Tuesday, January 8, 2013

More Precious than Rubies

Ian Malcolm Mackintosh, 1927-2008

It’s been 5 years today since my father died. Though he was born in the 1920s, a time so distant that it seems almost prehistoric, his childhood is as vivid to me as my own. This is because both he and his mother – my grandmother Alice – were born storytellers, and I was lucky enough to be regaled with those stories as long as they both lived.  
My paternal grandparents, Roy and Alice Mackintosh, married very young - he was 19 and she 18 (they look like mere children in their wedding picture below) – but it was seven years before their longed-for firstborn, my dad Ian, came along. He was born in a little terraced house in Nottingham but the family moved three times before he was 10, eventually settling in the suburb of Sherwood three years before the Second World War.

Roy and Alice's wedding day, October 16, 1920

Roy was a lively, affectionate man, but he was somewhat feckless and highly strung, and found it a struggle to keep the various jobs he had over the years. On the other hand, Alice, while a happy-go-lucky young woman, had a streak of toughness and self-preservation that served herself and her children well but also took no prisoners. The family lived very much what we would call paycheck to paycheck, and that paycheck wasn’t always forthcoming. Roy tried his hand at various business ventures, but in 1934 he had a nervous breakdown. So Alice began working - first as a demonstrator of vacuum cleaners and washing machines at The Nottingham Electricity Showrooms and later as a life insurance inspector - and never stopped (even when she had her second son Allan in 1936) till she retired three decades later. But by then, the war had broken Roy and Alice apart as it did to so many families as couples tasted unfamiliar freedoms. 
But over the years, I heard many stories of the time before that happened, stories that my grandmother and my father almost always told as comic tales, even when the underlying subject matter wasn’t so funny. That was how they both coped with their pains and sorrows – by turning them into anecdotes offered for the amusement of others.

And amuse they did. I never tired of hearing my grandmother tell of not being able to find toddler Ian after putting him to bed up in the attic of his Uncle Jack’s house and eventually discovering him fast asleep underneath the bed. Or running with her sons to the public shelter during an air raid wearing saucepans on their heads because they couldn’t find their tin helmets. And seeing a packet of biscuits being drawn up past the dining room window on a string as the boys tried to gather provisions for a sneaky midnight feast.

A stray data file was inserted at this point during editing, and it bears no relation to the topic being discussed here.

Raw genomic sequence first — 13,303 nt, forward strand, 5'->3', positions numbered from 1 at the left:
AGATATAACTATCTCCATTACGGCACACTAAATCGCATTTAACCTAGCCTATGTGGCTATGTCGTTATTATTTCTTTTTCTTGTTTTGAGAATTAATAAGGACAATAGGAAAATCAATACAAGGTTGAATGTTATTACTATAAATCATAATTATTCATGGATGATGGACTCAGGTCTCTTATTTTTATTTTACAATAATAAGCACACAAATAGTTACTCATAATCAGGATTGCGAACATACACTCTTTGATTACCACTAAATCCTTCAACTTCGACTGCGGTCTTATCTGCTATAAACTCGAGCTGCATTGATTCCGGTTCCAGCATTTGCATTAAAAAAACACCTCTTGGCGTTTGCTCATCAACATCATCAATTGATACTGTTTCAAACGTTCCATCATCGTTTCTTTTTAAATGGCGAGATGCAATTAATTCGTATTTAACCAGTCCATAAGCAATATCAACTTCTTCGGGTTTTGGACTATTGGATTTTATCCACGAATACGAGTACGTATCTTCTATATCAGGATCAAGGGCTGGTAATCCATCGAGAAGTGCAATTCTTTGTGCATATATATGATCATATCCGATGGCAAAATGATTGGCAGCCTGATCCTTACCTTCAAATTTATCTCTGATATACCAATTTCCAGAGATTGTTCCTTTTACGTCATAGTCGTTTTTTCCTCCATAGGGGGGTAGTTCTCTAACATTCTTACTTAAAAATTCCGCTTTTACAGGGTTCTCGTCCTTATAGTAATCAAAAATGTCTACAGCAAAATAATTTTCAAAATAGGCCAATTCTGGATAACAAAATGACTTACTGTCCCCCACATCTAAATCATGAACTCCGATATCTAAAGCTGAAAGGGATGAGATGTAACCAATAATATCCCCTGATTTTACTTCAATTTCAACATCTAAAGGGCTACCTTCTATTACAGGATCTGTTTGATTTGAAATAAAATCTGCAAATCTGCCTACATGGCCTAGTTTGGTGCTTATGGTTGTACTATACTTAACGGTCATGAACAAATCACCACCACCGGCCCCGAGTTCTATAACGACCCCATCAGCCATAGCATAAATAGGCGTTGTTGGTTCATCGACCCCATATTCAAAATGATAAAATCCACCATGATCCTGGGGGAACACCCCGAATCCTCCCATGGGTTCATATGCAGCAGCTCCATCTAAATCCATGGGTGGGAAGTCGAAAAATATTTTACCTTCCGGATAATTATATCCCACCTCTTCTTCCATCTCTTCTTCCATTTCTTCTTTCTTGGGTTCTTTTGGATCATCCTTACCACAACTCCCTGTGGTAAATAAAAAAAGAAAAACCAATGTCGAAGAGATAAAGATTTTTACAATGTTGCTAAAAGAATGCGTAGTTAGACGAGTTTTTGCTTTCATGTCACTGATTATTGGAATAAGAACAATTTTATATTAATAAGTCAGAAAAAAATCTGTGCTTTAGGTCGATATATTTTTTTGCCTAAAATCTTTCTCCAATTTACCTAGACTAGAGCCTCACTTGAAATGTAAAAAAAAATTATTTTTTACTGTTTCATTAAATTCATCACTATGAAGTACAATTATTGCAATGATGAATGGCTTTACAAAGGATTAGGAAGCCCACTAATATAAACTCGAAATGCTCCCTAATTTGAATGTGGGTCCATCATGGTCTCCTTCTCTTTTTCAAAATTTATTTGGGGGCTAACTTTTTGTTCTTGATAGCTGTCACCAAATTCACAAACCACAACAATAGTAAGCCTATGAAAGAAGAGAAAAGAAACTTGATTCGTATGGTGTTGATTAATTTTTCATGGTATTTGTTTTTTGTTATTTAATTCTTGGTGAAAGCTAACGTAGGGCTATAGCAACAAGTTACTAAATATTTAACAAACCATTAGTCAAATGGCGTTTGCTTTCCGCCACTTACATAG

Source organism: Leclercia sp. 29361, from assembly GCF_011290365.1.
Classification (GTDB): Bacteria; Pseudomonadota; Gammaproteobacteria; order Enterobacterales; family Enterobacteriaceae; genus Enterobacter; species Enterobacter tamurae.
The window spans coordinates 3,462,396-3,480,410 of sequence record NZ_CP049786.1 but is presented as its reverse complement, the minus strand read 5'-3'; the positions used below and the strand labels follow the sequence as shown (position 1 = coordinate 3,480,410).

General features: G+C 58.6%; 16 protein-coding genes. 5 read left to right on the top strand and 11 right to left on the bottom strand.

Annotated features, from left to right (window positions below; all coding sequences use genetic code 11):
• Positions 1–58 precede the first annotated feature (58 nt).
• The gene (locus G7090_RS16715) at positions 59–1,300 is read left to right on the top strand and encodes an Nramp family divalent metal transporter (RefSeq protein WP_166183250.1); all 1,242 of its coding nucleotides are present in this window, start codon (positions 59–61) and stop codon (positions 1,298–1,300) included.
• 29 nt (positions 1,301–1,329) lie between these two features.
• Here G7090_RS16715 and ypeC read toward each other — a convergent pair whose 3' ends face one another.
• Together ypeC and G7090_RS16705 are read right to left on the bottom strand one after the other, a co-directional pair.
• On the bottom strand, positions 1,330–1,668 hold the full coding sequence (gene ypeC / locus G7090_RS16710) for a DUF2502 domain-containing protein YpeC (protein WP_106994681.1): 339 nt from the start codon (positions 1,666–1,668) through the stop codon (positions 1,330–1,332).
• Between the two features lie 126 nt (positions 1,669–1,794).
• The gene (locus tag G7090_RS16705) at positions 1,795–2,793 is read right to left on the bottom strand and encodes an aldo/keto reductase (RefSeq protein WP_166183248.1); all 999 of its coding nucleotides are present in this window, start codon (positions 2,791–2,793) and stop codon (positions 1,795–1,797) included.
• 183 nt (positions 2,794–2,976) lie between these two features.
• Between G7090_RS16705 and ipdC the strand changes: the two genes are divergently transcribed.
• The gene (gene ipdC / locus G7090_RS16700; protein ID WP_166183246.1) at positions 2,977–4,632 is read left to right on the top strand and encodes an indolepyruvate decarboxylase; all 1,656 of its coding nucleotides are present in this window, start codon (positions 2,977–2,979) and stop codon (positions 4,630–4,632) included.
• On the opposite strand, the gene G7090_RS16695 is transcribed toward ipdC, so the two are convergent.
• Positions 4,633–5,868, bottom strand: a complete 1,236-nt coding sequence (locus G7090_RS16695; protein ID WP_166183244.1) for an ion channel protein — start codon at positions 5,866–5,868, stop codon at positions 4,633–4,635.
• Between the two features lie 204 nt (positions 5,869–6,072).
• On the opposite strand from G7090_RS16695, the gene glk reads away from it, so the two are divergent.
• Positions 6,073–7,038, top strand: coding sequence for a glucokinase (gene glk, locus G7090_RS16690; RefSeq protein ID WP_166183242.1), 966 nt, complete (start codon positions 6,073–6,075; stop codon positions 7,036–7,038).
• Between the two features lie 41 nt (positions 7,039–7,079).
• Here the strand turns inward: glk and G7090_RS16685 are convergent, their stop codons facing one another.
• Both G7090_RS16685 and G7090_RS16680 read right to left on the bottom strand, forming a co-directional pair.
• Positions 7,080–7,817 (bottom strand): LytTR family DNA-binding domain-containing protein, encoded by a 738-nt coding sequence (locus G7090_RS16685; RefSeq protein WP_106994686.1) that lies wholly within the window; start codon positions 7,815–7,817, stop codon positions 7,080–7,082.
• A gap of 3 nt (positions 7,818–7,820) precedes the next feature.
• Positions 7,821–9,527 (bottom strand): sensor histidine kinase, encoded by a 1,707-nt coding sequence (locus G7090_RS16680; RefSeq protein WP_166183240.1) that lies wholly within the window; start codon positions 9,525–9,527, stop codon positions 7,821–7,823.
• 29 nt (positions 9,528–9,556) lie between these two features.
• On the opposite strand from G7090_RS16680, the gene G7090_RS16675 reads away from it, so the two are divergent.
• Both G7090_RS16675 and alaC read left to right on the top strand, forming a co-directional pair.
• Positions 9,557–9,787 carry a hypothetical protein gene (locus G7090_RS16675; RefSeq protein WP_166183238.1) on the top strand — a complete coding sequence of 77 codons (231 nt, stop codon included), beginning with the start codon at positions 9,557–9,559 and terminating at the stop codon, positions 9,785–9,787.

Then there were my dad’s own memories – of his father building him a model farm and hutches for his rabbits. And taking him all round the Midlands countryside on his motorbike with young Ian strapped on the back in a makeshift child’s chair. Of making paper boats with his Uncle Jack, flushing them down the toilet and then rushing out to the cesspit in the garden see the boats emerge. And, when polishing the buttons of his father’s RAF uniform, finding a letter in the pocket from another woman and deciding not to tell his mother.

All of this family lore is a huge gift to a writer. Some of these stories will end up in Albion’s Millennium because they are far too good – and real – to go to waste. The ability to craft and pace a story clearly runs in my family, and if I’ve been lucky enough to have inherited even a hint of it, it will have been a gift more precious than rubies.

1 comment:

  1. It is irrefutable that you've inherited the gift of story-telling. Whatever genetic or familial pre-disposition you may have for story-telling has been amplified by your own prodigious gifts. Long may the stories be told! Beth